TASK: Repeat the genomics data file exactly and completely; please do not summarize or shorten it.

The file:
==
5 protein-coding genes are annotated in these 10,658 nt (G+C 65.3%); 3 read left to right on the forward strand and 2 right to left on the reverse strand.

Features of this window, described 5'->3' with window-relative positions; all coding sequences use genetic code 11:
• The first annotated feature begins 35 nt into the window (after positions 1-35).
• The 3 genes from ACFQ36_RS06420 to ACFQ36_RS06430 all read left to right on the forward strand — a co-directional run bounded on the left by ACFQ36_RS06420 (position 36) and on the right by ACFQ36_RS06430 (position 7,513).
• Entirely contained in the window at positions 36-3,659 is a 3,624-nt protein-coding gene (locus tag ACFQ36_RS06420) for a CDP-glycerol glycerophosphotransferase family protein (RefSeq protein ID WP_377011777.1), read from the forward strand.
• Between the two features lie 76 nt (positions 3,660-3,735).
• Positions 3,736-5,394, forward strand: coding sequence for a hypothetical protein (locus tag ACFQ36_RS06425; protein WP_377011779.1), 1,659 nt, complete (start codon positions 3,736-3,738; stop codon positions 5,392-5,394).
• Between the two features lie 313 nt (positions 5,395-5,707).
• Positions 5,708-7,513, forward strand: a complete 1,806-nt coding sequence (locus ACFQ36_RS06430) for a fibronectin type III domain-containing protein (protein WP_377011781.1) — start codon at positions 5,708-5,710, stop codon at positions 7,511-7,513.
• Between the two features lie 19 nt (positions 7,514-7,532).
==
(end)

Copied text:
5 protein-coding genes are annotated in these 10,658 nt (G+C 65.3%); 3 read left to right on the forward strand and 2 right to left on the reverse strand.

Features of this window, described 5'->3' with window-relative positions; all coding sequences use genetic code 11:
• The first annotated feature begins 35 nt into the window (after positions 1-35).
• The 3 genes from ACFQ36_RS06420 to ACFQ36_RS06430 all read left to right on the forward strand — a co-directional run bounded on the left by ACFQ36_RS06420 (position 36) and on the right by ACFQ36_RS06430 (position 7,513).
• Entirely contained in the window at positions 36-3,659 is a 3,624-nt protein-coding gene (locus tag ACFQ36_RS06420) for a CDP-glycerol glycerophosphotransferase family protein (RefSeq protein ID WP_377011777.1), read from the forward strand.
• Between the two features lie 76 nt (positions 3,660-3,735).
• Positions 3,736-5,394, forward strand: coding sequence for a hypothetical protein (locus tag ACFQ36_RS06425; protein WP_377011779.1), 1,659 nt, complete (start codon positions 3,736-3,738; stop codon positions 5,392-5,394).
• Between the two features lie 313 nt (positions 5,395-5,707).
• Positions 5,708-7,513, forward strand: a complete 1,806-nt coding sequence (locus ACFQ36_RS06430) for a fibronectin type III domain-containing protein (protein WP_377011781.1) — start codon at positions 5,708-5,710, stop codon at positions 7,511-7,513.
• Between the two features lie 19 nt (positions 7,514-7,532).